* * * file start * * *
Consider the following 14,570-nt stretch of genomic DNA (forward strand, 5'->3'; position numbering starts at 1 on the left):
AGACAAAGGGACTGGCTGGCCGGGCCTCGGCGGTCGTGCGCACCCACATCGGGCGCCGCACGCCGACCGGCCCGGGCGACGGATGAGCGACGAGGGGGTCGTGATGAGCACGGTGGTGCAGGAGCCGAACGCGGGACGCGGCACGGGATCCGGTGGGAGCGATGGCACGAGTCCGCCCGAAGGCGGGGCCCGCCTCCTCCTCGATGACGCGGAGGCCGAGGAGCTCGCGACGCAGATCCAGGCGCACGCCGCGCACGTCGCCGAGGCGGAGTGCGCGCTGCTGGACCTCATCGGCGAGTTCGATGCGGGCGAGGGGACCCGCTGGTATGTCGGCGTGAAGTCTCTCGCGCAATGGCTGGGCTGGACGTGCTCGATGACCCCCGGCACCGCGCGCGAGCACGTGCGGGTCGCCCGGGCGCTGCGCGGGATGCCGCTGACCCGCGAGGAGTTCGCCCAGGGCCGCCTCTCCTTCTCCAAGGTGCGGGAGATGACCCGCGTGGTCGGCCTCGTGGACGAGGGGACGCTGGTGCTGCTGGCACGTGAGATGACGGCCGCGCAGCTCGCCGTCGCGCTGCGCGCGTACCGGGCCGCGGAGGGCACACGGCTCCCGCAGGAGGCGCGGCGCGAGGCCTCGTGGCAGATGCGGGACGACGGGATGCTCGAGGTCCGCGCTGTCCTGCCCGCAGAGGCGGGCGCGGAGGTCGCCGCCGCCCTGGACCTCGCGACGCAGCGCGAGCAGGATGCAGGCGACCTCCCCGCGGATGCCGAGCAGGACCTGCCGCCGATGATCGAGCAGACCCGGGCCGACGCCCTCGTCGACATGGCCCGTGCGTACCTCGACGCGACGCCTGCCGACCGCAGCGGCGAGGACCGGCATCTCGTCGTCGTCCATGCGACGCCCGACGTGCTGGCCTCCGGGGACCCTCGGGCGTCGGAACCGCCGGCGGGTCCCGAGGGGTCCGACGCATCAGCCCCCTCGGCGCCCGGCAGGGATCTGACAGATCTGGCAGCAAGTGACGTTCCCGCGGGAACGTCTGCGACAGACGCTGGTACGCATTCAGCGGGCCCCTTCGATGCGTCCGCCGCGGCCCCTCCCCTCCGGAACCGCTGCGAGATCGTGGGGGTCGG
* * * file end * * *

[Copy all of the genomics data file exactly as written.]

Consider the following 14,570-nt stretch of genomic DNA (forward strand, 5'->3'; position numbering starts at 1 on the left):
AGACAAAGGGACTGGCTGGCCGGGCCTCGGCGGTCGTGCGCACCCACATCGGGCGCCGCACGCCGACCGGCCCGGGCGACGGATGAGCGACGAGGGGGTCGTGATGAGCACGGTGGTGCAGGAGCCGAACGCGGGACGCGGCACGGGATCCGGTGGGAGCGATGGCACGAGTCCGCCCGAAGGCGGGGCCCGCCTCCTCCTCGATGACGCGGAGGCCGAGGAGCTCGCGACGCAGATCCAGGCGCACGCCGCGCACGTCGCCGAGGCGGAGTGCGCGCTGCTGGACCTCATCGGCGAGTTCGATGCGGGCGAGGGGACCCGCTGGTATGTCGGCGTGAAGTCTCTCGCGCAATGGCTGGGCTGGACGTGCTCGATGACCCCCGGCACCGCGCGCGAGCACGTGCGGGTCGCCCGGGCGCTGCGCGGGATGCCGCTGACCCGCGAGGAGTTCGCCCAGGGCCGCCTCTCCTTCTCCAAGGTGCGGGAGATGACCCGCGTGGTCGGCCTCGTGGACGAGGGGACGCTGGTGCTGCTGGCACGTGAGATGACGGCCGCGCAGCTCGCCGTCGCGCTGCGCGCGTACCGGGCCGCGGAGGGCACACGGCTCCCGCAGGAGGCGCGGCGCGAGGCCTCGTGGCAGATGCGGGACGACGGGATGCTCGAGGTCCGCGCTGTCCTGCCCGCAGAGGCGGGCGCGGAGGTCGCCGCCGCCCTGGACCTCGCGACGCAGCGCGAGCAGGATGCAGGCGACCTCCCCGCGGATGCCGAGCAGGACCTGCCGCCGATGATCGAGCAGACCCGGGCCGACGCCCTCGTCGACATGGCCCGTGCGTACCTCGACGCGACGCCTGCCGACCGCAGCGGCGAGGACCGGCATCTCGTCGTCGTCCATGCGACGCCCGACGTGCTGGCCTCCGGGGACCCTCGGGCGTCGGAACCGCCGGCGGGTCCCGAGGGGTCCGACGCATCAGCCCCCTCGGCGCCCGGCAGGGATCTGACAGATCTGGCAGCAAGTGACGTTCCCGCGGGAACGTCTGCGACAGACGCTGGTACGCATTCAGCGGGCCCCTTCGATGCGTCCGCCGCGGCCCCTCCCCTCCGGAACCGCTGCGAGATCGTGGGGGTCGG